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Published December 13, 2009, 12:00 AM

Minnesota man develops white corn hybrid

ZUMBROTA, Minn. – Most farmers in southeastern Minnesota are nearly finished harvesting corn, but Bill Beckman of rural Zumbrota has been done for months.

By: Laura Horihan, Rochester (Minn.) Post-Bulletin, INFORUM

ZUMBROTA, Minn. – Most farmers in southeastern Minnesota are nearly finished harvesting corn, but Bill Beckman of rural Zumbrota has been done for months.

As an alternative to yellow corn, he’s been developing an 85-day white corn hybrid using classic Mendelian genetics.

Mendelian genetics doesn’t involve bioengineering; instead Beckman uses trial and error. He crosses plants, having them take pollen from themselves or others and then waits to see what happens.

This year, he planted the hybrid on April 17, and the corn was ready for harvest by Sept. 15 with a 20 percent moisture content.

During a presentation early this month at the Rochester Sunrise Kiwanis meeting, Beckman showed members several corn ears from his plot and compared them to traditional yellow corn. His corn ears were longer and had more kernels than the yellow corn. He said the ideal corn stalk should be 6 to 8 feet tall with lots of leaves above the ear.

“Yield is fully determined after corn reaches knee high,” Beckman said.

He said ear length is important, because that’s how yield can be increased. He said a good ear of corn should have 14 rows of kernels and should run diagonally instead of straight.

He showed an ear of corn with 640 kernels, compared to his white corn ear with 740 kernels. The white corn ear was a few inches longer.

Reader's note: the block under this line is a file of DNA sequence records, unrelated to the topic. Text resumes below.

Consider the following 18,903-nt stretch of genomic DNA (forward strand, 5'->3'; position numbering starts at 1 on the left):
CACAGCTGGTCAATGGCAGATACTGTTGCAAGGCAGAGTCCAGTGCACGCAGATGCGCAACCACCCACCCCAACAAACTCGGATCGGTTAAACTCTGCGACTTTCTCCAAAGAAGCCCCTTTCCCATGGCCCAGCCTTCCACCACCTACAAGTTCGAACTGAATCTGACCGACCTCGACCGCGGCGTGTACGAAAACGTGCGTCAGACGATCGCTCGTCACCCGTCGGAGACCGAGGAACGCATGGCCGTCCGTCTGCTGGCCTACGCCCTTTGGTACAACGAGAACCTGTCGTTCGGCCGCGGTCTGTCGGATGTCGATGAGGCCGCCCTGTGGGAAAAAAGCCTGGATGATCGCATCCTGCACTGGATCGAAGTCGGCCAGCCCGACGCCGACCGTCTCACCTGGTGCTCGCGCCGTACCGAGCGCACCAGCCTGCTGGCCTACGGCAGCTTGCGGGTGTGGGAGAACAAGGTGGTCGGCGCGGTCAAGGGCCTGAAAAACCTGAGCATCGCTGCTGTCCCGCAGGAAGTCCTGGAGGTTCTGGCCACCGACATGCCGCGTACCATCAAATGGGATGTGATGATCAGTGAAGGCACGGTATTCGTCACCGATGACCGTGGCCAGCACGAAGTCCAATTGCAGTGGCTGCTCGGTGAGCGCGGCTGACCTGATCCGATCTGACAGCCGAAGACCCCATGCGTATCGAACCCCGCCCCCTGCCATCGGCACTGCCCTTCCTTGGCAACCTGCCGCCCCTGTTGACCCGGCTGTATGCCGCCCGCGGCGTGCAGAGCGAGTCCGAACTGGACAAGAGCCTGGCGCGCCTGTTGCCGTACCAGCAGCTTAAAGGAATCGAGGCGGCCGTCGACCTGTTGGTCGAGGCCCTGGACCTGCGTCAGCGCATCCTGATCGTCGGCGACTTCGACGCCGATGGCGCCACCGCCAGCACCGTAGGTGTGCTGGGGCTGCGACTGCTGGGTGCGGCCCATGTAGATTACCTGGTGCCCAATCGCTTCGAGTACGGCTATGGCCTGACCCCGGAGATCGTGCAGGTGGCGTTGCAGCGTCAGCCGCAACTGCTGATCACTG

He’s also created an ear of corn that holds 1,100 kernels, which would yield 500 bushels per acre.

“Regular corn companies would have a hard time competing with that,” Beckman said.

This year’s corn yield in southeastern Minnesota has ranged from 175 bushels to more than 200 bushels per acre.

While the U.S. is the home of yellow corn, some white corn has been grown in Oklahoma and Texas. Several other countries plant white corn because it’s more resistant to disease and doesn’t break down as much when it travels long distances.

“American farmers have a corn and soybean mentality,” Beckman said. “It would be nice if we could break that.”

He said current cornfields are too uniform; he believes they should be more diverse.

The corn hybrid he’s creating can be farmed with the same acres and machinery used today. However, he wants the corn to use fewer resources.

For his half-acre plot, he used only 18 pounds of nitrogen fertilizer. Some farmers use as much as 160 to 180 pounds per acre on their yellow corn.

He’s been working on the hybrid for nine years and believes he’s two years away from releasing the hybrid.

“The market for white corn is there, it’s just not here in the U.S.,” Beckman said. “Why not ship it?”

He also believes white corn could have a great future in ethanol.

“I don’t think we should be using any yellow corn for ethanol,” Beckman said.

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